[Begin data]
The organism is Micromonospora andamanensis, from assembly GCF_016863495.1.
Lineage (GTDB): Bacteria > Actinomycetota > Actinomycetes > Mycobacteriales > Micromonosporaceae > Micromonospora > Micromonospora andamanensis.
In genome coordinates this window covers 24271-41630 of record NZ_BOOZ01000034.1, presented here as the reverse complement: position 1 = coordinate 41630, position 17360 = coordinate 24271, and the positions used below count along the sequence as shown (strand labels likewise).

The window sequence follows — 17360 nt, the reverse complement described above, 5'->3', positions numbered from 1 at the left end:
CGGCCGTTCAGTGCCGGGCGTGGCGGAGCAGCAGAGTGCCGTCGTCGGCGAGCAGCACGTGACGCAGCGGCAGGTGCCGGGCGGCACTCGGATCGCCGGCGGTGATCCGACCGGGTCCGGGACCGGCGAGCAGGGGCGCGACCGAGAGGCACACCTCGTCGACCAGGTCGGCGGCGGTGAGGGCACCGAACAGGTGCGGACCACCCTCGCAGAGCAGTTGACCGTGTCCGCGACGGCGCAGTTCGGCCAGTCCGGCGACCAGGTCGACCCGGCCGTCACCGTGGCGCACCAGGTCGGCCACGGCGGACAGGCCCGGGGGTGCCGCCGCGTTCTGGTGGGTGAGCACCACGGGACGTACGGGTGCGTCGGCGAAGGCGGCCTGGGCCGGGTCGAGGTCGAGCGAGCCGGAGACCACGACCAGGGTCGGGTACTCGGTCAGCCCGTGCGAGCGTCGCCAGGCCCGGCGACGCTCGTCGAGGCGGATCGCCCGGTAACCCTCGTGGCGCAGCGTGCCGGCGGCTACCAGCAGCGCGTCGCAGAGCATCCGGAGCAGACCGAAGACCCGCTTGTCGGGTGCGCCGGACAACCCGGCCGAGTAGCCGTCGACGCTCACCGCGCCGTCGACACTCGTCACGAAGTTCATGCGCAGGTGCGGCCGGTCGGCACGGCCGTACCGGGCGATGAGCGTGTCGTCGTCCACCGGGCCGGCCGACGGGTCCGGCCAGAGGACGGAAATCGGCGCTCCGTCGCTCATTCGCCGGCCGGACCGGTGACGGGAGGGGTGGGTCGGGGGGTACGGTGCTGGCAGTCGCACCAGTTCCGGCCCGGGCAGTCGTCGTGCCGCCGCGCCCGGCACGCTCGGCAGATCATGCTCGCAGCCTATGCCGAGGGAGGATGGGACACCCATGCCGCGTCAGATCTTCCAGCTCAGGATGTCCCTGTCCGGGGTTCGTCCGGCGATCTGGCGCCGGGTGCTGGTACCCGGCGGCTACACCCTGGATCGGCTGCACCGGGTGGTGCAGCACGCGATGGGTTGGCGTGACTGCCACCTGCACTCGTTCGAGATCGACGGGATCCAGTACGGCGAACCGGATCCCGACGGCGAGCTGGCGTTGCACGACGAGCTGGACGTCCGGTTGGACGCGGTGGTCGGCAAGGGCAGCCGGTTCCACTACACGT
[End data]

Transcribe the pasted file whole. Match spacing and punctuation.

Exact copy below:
The organism is Micromonospora andamanensis, from assembly GCF_016863495.1.
Lineage (GTDB): Bacteria > Actinomycetota > Actinomycetes > Mycobacteriales > Micromonosporaceae > Micromonospora > Micromonospora andamanensis.
In genome coordinates this window covers 24271-41630 of record NZ_BOOZ01000034.1, presented here as the reverse complement: position 1 = coordinate 41630, position 17360 = coordinate 24271, and the positions used below count along the sequence as shown (strand labels likewise).

The window sequence follows — 17360 nt, the reverse complement described above, 5'->3', positions numbered from 1 at the left end:
CGGCCGTTCAGTGCCGGGCGTGGCGGAGCAGCAGAGTGCCGTCGTCGGCGAGCAGCACGTGACGCAGCGGCAGGTGCCGGGCGGCACTCGGATCGCCGGCGGTGATCCGACCGGGTCCGGGACCGGCGAGCAGGGGCGCGACCGAGAGGCACACCTCGTCGACCAGGTCGGCGGCGGTGAGGGCACCGAACAGGTGCGGACCACCCTCGCAGAGCAGTTGACCGTGTCCGCGACGGCGCAGTTCGGCCAGTCCGGCGACCAGGTCGACCCGGCCGTCACCGTGGCGCACCAGGTCGGCCACGGCGGACAGGCCCGGGGGTGCCGCCGCGTTCTGGTGGGTGAGCACCACGGGACGTACGGGTGCGTCGGCGAAGGCGGCCTGGGCCGGGTCGAGGTCGAGCGAGCCGGAGACCACGACCAGGGTCGGGTACTCGGTCAGCCCGTGCGAGCGTCGCCAGGCCCGGCGACGCTCGTCGAGGCGGATCGCCCGGTAACCCTCGTGGCGCAGCGTGCCGGCGGCTACCAGCAGCGCGTCGCAGAGCATCCGGAGCAGACCGAAGACCCGCTTGTCGGGTGCGCCGGACAACCCGGCCGAGTAGCCGTCGACGCTCACCGCGCCGTCGACACTCGTCACGAAGTTCATGCGCAGGTGCGGCCGGTCGGCACGGCCGTACCGGGCGATGAGCGTGTCGTCGTCCACCGGGCCGGCCGACGGGTCCGGCCAGAGGACGGAAATCGGCGCTCCGTCGCTCATTCGCCGGCCGGACCGGTGACGGGAGGGGTGGGTCGGGGGGTACGGTGCTGGCAGTCGCACCAGTTCCGGCCCGGGCAGTCGTCGTGCCGCCGCGCCCGGCACGCTCGGCAGATCATGCTCGCAGCCTATGCCGAGGGAGGATGGGACACCCATGCCGCGTCAGATCTTCCAGCTCAGGATGTCCCTGTCCGGGGTTCGTCCGGCGATCTGGCGCCGGGTGCTGGTACCCGGCGGCTACACCCTGGATCGGCTGCACCGGGTGGTGCAGCACGCGATGGGTTGGCGTGACTGCCACCTGCACTCGTTCGAGATCGACGGGATCCAGTACGGCGAACCGGATCCCGACGGCGAGCTGGCGTTGCACGACGAGCTGGACGTCCGGTTGGACGCGGTGGTCGGCAAGGGCAGCCGGTTCCACTACACGT